Brussels – Kinshasa, Mirror cities ? Unpacking the entangled colonial histories of two capital cities
In this lecture, I propose to discuss how the making and shaping of the skylines of the capital cities of Brussels, Belgium, and Kinshasa (ex-Léopoldville), Democratic Republic of the Congo, resulted from their entangled histories during the colonial era, that ran from roughly 1885 till 1960. I will do so by discussing, first, how, the planning and construction of Léopoldville, stems from its role as the capital city of what was at the time the Belgian Congo, a role it was assigned in 1923. In the following years, the colonial state launched several ambitious building projects, the most ambitious of which is was the residence for the governor general, situated on the Pointe de Kalina and ending the vista of an imposing boulevard along which would be planned the construction a series of important public buildings, from the seat of the colonial administration, to a Palace of Justice and a never built Cultural Center. This particular nexus of power, so I will argue, can be read as a transplantation of the area around the Brussels’ Warande Park, where, as historian Jean Stengers once astutely remarked, one could encounter the powers that be that ran the Belgian colonial enterprise. In a second part, I will focus on the emergence during the 1950s of the particular skyline of what is today known as the Boulevard du 30 juin in Kinshasa. Speaking of the economic, rather than political power that undergirded the Belgian colonial project, this urban axis was made and shape by the same actors that were radically transforming the Brussels’ cityscape in the postwar period, from large construction companies to prominent real estate agents and even the national airline company Sabena.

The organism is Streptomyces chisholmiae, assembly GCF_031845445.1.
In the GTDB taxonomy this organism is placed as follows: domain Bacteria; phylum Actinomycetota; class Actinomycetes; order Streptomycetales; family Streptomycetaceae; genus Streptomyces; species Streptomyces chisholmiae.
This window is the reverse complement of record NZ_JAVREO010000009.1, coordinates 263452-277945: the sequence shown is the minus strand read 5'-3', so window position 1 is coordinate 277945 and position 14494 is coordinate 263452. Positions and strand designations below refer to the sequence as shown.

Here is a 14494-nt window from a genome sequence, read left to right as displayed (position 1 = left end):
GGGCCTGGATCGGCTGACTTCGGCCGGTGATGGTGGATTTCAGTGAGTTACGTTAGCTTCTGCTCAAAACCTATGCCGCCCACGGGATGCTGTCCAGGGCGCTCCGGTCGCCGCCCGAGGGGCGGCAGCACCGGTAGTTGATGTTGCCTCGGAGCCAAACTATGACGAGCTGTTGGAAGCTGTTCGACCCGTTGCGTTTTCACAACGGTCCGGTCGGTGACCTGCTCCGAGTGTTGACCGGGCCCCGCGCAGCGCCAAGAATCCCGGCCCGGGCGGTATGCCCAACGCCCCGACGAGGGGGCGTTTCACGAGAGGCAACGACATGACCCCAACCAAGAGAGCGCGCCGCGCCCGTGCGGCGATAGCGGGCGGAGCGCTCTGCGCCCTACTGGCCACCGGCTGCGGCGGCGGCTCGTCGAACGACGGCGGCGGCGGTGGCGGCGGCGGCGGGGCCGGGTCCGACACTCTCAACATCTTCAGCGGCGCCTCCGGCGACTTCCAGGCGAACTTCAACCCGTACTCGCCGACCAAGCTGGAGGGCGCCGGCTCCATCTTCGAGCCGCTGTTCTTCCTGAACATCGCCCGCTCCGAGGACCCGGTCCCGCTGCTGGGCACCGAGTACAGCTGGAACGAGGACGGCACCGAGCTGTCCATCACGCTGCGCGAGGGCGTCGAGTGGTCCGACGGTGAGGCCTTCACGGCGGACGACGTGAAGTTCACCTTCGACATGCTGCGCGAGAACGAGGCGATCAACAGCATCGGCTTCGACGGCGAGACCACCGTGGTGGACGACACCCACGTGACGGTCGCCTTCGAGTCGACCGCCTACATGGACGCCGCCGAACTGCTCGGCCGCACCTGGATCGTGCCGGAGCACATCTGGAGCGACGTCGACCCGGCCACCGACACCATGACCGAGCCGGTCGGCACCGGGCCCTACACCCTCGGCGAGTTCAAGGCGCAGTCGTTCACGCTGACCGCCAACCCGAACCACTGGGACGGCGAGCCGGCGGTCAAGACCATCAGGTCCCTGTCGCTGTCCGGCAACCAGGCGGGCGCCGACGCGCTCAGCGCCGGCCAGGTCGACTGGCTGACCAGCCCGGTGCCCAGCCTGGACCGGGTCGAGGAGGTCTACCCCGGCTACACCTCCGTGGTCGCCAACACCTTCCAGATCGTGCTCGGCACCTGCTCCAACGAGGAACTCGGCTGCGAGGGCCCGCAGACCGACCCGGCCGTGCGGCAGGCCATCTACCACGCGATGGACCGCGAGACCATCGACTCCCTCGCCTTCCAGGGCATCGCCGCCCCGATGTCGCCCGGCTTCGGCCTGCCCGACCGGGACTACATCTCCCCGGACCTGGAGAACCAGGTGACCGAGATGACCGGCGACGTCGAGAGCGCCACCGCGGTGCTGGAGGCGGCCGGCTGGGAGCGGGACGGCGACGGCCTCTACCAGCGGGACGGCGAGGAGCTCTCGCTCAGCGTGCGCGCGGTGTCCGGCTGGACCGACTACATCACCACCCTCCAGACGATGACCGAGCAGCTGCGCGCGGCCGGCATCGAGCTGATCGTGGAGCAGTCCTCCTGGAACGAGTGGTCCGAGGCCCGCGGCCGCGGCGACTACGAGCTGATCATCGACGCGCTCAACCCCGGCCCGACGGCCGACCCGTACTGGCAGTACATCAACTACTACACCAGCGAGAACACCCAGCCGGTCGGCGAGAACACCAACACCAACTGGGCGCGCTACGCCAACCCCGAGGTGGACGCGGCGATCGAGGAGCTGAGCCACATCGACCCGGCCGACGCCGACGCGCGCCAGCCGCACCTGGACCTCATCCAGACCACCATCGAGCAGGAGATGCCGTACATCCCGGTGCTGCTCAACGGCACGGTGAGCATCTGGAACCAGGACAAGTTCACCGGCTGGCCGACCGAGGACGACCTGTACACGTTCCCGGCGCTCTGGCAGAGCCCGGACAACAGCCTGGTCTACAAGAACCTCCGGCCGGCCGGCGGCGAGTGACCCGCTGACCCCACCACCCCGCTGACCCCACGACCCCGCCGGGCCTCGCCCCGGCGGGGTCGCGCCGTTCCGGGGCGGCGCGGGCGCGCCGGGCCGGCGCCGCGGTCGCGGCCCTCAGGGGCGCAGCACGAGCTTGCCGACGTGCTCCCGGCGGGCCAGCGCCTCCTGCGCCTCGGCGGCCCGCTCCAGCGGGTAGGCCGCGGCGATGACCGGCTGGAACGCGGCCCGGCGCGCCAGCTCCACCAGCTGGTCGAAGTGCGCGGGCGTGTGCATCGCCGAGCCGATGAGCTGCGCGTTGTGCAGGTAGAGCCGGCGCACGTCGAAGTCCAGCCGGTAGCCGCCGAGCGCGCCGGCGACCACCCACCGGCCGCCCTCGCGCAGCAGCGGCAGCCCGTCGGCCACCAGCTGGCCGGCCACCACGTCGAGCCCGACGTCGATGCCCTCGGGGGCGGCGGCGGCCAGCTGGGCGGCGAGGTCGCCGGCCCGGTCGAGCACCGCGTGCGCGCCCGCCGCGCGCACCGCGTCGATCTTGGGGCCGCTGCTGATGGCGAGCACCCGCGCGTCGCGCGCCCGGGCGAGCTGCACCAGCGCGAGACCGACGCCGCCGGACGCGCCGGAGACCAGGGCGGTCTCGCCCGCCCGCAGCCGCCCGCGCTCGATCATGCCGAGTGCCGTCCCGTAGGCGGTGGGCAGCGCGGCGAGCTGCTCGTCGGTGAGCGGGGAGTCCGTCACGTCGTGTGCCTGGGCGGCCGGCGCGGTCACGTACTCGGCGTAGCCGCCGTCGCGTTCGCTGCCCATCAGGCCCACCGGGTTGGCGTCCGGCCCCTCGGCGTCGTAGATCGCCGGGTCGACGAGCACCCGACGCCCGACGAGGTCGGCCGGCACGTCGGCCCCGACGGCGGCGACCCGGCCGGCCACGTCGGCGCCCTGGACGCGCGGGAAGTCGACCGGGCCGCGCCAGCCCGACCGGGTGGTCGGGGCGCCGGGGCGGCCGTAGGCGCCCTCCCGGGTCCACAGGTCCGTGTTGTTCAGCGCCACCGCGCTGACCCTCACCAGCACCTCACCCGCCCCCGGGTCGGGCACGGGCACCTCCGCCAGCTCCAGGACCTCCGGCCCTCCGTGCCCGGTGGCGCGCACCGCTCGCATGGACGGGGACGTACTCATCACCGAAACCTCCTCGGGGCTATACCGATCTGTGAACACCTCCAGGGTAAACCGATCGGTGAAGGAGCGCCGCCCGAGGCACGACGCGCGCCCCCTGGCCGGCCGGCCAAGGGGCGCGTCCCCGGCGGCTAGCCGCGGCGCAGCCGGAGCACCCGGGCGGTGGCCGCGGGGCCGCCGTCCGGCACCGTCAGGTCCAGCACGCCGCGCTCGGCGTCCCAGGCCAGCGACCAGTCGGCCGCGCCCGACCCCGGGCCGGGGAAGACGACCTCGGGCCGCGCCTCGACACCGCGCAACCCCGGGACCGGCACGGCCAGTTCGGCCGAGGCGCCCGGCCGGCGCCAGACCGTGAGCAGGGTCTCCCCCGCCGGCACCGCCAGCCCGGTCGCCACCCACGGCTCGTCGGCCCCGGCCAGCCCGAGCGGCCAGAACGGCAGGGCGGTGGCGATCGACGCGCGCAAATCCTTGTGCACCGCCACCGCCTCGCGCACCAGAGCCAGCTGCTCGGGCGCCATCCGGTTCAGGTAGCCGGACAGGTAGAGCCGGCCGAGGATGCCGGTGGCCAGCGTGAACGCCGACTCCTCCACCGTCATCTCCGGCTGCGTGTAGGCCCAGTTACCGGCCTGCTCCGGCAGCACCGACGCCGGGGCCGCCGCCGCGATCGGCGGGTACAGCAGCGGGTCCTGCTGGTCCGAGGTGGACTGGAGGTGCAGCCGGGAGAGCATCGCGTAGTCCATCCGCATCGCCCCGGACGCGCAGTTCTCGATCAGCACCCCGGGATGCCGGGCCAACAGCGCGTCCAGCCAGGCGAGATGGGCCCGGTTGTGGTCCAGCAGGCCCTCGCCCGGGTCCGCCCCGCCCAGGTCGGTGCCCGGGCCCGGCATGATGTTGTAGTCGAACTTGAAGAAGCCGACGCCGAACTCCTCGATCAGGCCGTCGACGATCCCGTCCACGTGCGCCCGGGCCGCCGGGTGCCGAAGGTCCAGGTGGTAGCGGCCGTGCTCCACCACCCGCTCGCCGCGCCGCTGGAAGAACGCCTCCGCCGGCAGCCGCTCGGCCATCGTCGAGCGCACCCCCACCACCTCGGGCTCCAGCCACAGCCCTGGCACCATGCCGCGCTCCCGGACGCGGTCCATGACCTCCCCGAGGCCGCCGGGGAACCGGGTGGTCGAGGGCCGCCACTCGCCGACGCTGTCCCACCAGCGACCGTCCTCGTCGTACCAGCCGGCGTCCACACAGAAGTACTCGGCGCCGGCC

Drawing out connections between specific edifices and sites in Kinshasa and Brussels, this lecture then not only makes a plea for writing an entangled history of building in Belgium and its colony, but also invite to think more critically about the colonial legacy in the public space of both cities, that is anchored not only in monuments and street names, but also in many edifices, both spectacular and mundane, that still dot the urban landscapes of these two capital cities and the histories of which have often been forgotten and/or ignored.
Johan Lagae graduated in 1991 as a civil engineer-architect at Ghent University (Belgium) where he is currently teaching Architectural History of the 20th Century with a particular focus on the non-European context. He holds a PhD on 20th century colonial architecture in the former Belgian Congo (2002) and is doing research on modern architecture, built heritage and urban history in Central-Africa, as well as colonial photography. He has published widely in international journals (Journal of Architecture, Third Text,…) as well as edited volumes, and contributed to a number of exhibitions on the Congo. Among his book publications are Congo belge en images (2010, with Carl De Keyzer), Kinshasa. Architecture et paysages urbains (2010, with Bernard Toulier and Marc Gemoets) and l’Afrique c’est chic. Architecture and Planning in Africa 1950-1970 (2010, with Tom Avermaete), and, most recently, African Modernism and its Afterlives (co-edited with Paul Wenzel Geissler and Nina Berre, out with Intellect Publishers, 2022). He was vice-chair of a European funded COST-Action entitled “European architecture beyond Europe” (2010-2014), is currently co-editor-in-chief of ABE Journal (https://journals.openedition.org/abe/). He is also (co-)supervisor of several large research projects, including one entitled Construction History Above and Beyond. What History can do for Construction History.
Image Caption: Postcards from Léopoldville, Date unknown.
The lecture will be given as a online event. To join it, please contact Dennis Pohl email@example.com